Elected at the age of 29 to a term as State Representative from Columbus and Clintonville in the 115th Ohio General Assembly (1983-1985), Leland was a major proponent of Ohio's collective bargaining law and was voted the outstanding freshman State Representative of that Assembly. He was elected to the first of his four terms as Chair of the Ohio Democratic Party in 1995 during Bill Clinton's tenure as president. A year later, Leland was appointed to the Democratic National Committee's Rules and Bylaws Committee and served on the DNC's Executive Committee. Leland chaired Ohio's delegation to the 1996 and 2000 Democratic National Conventions.[1] On stepping down as state party chair in 1998, Leland said the biggest disappointment of his seven year tenure was Republican Bob Taft's victory over Democratic candidate Lee Fisher in the 1998 gubernatorial race. [3]

In 2000, Clinton appointed Leland to the Federal Service Impasses Panel (FSIP) of the Federal Labor Relations Authority.[4] The FSIP resolves disputes between the government and federal labor unions.[5]

In 2002, Leland became national director of Vote Smart, a group which registered 2.7 million low-income and minority citizens as voters between 1982 and 2002.[3]

After Leland's terms at both the ODP and DNC concluded in 2002, he launched a bid for Democratic National Committee Chair in 2005, with the position going to former Vermont governor and presidential candidate Howard Dean instead.[1]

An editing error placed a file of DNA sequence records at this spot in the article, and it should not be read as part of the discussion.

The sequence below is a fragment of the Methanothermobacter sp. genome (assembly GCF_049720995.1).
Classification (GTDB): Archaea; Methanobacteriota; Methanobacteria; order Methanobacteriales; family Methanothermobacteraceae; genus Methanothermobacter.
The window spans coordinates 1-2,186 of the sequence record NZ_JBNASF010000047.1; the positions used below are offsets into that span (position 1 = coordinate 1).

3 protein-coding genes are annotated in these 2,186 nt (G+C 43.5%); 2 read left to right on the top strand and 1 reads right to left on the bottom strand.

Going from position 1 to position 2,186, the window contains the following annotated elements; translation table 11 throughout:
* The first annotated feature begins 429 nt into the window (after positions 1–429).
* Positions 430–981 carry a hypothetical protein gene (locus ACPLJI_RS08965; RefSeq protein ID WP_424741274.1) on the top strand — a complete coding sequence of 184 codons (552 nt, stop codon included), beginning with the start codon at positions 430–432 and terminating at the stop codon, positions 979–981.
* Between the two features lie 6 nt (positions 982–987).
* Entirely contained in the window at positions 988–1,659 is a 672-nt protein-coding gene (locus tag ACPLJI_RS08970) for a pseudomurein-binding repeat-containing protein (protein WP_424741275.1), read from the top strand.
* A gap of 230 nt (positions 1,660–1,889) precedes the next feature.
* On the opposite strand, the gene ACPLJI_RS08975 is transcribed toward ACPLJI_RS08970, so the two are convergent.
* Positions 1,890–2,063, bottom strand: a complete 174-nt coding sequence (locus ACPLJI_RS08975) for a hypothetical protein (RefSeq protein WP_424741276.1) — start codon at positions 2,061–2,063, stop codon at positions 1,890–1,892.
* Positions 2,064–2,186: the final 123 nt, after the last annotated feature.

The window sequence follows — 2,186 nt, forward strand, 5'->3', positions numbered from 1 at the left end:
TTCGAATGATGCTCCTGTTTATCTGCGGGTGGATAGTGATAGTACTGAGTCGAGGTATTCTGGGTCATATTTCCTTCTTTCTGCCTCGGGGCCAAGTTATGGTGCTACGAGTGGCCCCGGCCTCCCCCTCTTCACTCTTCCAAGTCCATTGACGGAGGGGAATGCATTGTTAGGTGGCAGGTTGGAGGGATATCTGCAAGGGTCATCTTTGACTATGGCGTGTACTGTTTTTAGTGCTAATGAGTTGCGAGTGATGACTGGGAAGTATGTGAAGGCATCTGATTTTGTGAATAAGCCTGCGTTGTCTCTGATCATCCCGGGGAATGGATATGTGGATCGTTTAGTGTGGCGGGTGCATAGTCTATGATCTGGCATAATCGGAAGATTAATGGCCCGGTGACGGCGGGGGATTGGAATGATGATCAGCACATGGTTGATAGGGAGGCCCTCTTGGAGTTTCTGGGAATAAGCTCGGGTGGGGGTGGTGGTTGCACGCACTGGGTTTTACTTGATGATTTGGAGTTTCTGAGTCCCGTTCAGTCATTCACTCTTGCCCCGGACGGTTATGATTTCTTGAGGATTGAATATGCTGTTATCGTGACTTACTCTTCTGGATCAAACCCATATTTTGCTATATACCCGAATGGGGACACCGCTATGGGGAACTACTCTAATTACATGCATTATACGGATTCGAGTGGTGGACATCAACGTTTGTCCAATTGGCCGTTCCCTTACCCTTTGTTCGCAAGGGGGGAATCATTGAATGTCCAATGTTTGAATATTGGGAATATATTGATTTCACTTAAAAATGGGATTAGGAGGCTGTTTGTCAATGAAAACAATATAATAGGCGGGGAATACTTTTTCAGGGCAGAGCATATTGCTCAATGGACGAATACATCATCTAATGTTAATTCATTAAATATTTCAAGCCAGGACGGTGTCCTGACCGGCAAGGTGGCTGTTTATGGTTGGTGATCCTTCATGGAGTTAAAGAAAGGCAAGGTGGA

Leland continued to contribute to state politics, serving as Finance Chair and Senior Advisor to Ted Strickland's gubernatorial campaign in 2006 and helping to raise a record $17 million as Strickland won both his party's primary and the general election with comfortable margins. Strickland was the first Democrat to be elected governor in Ohio since 1983. Leland also served as the President and CEO of the Strickland/Fisher Inaugural Committee.

In February 2012, Leland was reappointed as a member of the Franklin County (Ohio) Parks and Recreation Board of Trustees by the county Board of Commissioners.

2014 candidacy for Ohio House[edit]

On September 12, 2013, Leland announced his candidacy for State Representative of the 22nd district of the Ohio House of Representatives in the 2014 election. The 22nd Ohio House district (after redistricting that became effective with the 130th Assembly) includes much of the district (then OH 28) Leland served in the 115th Ohio General Assembly. He was seeking to replace Representative John Patrick Carney (D), who announced his intention to run in 2014 for Auditor of the State of Ohio on September 10, 2013. Former Ohio governor Ted Strickland served as Leland's honorary campaign chair.[6]